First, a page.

Within every crevice of every room in my house is some sort of written material. Recipe books and mail pile up in the kitchen, schedules and notes are tacked in the laundry room, labels on food packaging in the pantry, lists and cards on the fridge. Throughout the house sit piles of papers, magazines, there are stacks and racks overflowing with books, some light reading, text books, reference materials and outdated travel guides. The upstairs loft has been coined “the library” by the neighborhood kid- probably due to the 7 ft tall book shelf standing directly across from a 5 foot book shelf- both crammed with both mine and Aaron’s lifelong collection of books. My night stand is actually the cleanest it has been in long time, with only 1 magazine, my journal, a current novel and 2 baby books. Aaron’s nightstand however is a testament to the written word-piled almost a foot high with his latest wine tasting book, gardening books, one magazine, one catalog and one rather large and thick parenting book. All this, and we even sell and give way books on a regular basis. My daily planner is filled with lists, upon lists, receipts, coupons, flyers, appointment cards. It just seems normal to me. I don’t even “see” the visual clutter. Yet, after training as literacy tutor I will look around every so often and imagine not being able to decipher over half of it. I wonder what my life would be like if I was never exposed to reading and writing in the first place.
It was sobering to find via tutor training for the nonprofit organization BoulderReads that there are over 16,000 functionally literate people walking amongst us here in just Boulder county alone. Boulder County folks, is one of the most affluent, healthiest, greenest and artistic communities in all of the Rocky Mtns, perhaps nation. Some of these illiterate people are native English speakers; others are immigrants, with English being their second language. Many will come to the program testing at a 4th – 5th grade level; some just need to work on vocab, spelling, maybe and conversation writing skills. Some people need to learn how to read grocery labels, bus schedules and paycheck stubs.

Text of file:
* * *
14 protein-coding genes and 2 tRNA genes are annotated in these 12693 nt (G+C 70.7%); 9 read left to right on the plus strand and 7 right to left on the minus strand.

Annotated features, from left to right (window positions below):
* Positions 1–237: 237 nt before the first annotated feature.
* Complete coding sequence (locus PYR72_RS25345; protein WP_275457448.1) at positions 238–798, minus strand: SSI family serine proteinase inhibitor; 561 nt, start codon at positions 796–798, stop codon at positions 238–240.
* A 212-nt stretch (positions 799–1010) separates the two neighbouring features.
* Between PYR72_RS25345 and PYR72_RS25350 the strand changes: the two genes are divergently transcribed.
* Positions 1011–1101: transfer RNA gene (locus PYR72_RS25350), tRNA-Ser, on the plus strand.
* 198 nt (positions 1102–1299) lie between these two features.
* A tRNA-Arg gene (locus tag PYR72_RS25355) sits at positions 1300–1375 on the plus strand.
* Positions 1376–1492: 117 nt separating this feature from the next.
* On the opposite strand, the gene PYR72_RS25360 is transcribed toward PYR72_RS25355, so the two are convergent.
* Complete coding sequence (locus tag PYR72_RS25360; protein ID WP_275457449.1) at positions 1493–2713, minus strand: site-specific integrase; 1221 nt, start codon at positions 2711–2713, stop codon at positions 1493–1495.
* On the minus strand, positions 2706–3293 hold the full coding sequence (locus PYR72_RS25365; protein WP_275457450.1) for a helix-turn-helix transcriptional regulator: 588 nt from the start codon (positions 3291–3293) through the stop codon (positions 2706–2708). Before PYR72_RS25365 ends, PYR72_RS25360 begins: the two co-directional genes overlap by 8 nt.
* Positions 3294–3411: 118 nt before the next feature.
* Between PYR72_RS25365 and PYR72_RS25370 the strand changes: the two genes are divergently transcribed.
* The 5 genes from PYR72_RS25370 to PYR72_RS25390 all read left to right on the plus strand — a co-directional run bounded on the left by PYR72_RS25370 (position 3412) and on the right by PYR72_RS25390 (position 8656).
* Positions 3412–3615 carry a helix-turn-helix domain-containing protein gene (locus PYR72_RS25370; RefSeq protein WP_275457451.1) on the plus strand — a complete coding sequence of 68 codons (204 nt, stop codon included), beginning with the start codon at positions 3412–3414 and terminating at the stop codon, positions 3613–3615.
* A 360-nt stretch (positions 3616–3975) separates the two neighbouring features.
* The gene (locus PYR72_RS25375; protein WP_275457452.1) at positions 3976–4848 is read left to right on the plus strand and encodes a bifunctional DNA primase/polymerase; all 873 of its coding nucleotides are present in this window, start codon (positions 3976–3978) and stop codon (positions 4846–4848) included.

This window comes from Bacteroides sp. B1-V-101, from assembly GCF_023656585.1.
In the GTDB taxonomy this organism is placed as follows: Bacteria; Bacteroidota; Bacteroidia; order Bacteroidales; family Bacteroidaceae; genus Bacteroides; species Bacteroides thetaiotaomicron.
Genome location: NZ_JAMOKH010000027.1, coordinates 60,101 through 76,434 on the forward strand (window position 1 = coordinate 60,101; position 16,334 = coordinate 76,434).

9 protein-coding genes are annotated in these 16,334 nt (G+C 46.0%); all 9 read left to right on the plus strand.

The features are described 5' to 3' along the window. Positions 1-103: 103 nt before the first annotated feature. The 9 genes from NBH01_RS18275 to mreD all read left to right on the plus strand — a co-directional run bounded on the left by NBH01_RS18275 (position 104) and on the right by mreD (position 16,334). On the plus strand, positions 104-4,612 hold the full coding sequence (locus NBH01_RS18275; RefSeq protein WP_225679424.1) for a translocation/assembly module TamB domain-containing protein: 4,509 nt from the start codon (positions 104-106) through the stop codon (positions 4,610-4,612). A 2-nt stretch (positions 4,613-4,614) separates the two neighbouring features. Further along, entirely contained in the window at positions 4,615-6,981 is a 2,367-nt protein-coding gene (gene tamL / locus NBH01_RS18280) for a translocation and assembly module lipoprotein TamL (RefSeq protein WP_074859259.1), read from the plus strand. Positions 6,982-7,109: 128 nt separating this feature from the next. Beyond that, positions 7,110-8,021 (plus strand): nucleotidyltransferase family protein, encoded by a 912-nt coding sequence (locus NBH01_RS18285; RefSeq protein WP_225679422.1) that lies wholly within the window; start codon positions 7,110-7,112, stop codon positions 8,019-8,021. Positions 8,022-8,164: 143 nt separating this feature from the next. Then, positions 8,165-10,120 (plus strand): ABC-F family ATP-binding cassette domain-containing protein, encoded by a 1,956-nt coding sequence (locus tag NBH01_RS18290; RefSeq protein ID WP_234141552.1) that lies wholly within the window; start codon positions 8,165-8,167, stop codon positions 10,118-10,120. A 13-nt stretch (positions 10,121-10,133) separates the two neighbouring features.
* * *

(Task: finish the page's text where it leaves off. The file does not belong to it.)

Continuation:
Being illiterate in the world today takes a lot of work, they learn how to hide it, to use their own codes for things, to make excuses, to avoid tasks that involve much reading or writing, spouses take the lead on paperwork and many just take jobs that require little or no written communication.
As we finished up our final and 20th hour of training- the fresh eyed training group had to go around and share what has struck them the most. We all had variations of the same theme, being which, a feeling that we really have taken for granted our ability to be joyfully literate. I was greatly saddened when I heard that many of the students that come to Boulder Reads were not read to as children. Between Aaron and me we must read to our boys Roman and Ryan 10 or more hours a week- since Roman could walk and before he could really talk much he has been chasing us around the house with books. Not reading to a child is child abuse, plain and simple. It is also scary to think that many kids fall through the public school system and manage to graduate without being able to read beyond a 9th grade level.
Quickly after training I was assigned my first student a Korean women with a Phd in meteorology, on assignment with NCAR. Wait, a Phd… needing tutoring? Yep. BoulderReads helps everyone, on all levels. She wanted help with pronunciation, popular American English phrases, jargon, and even jokes. See, she was isolating herself from her co-workers on a social level because she could not “joke around with them much” she did not understand certain expressions and phrases. She basically just wanted practice talking English. It was fun, we met 6-8 times for an hour or so each time in a NOBO coffee shop in the mornings. Sadly, her NCAR contract ended, and she had to move. Not long after, I got pregnant with my second son and the tutoring gigs fell by the way side. I do hope to get back into when baby boy is in a preschool/ moms day out program. I have not forgotten my passion- the written word, the spoken word, and tutoring the second language learner.
My passion is just buried under all these diapers! I was so humbled and the same time empowered to be invited into the BoulderReads training program, and here I am over 2 years later- blogging about it. To be able to make a difference in the “ literary life” of someone can be a bit overwhelming at times, but one look at Roman, tonight, like just about every night he is literally curled up in bed with his “ last book” of the night. Seeing that makes it all seem more than possible and important.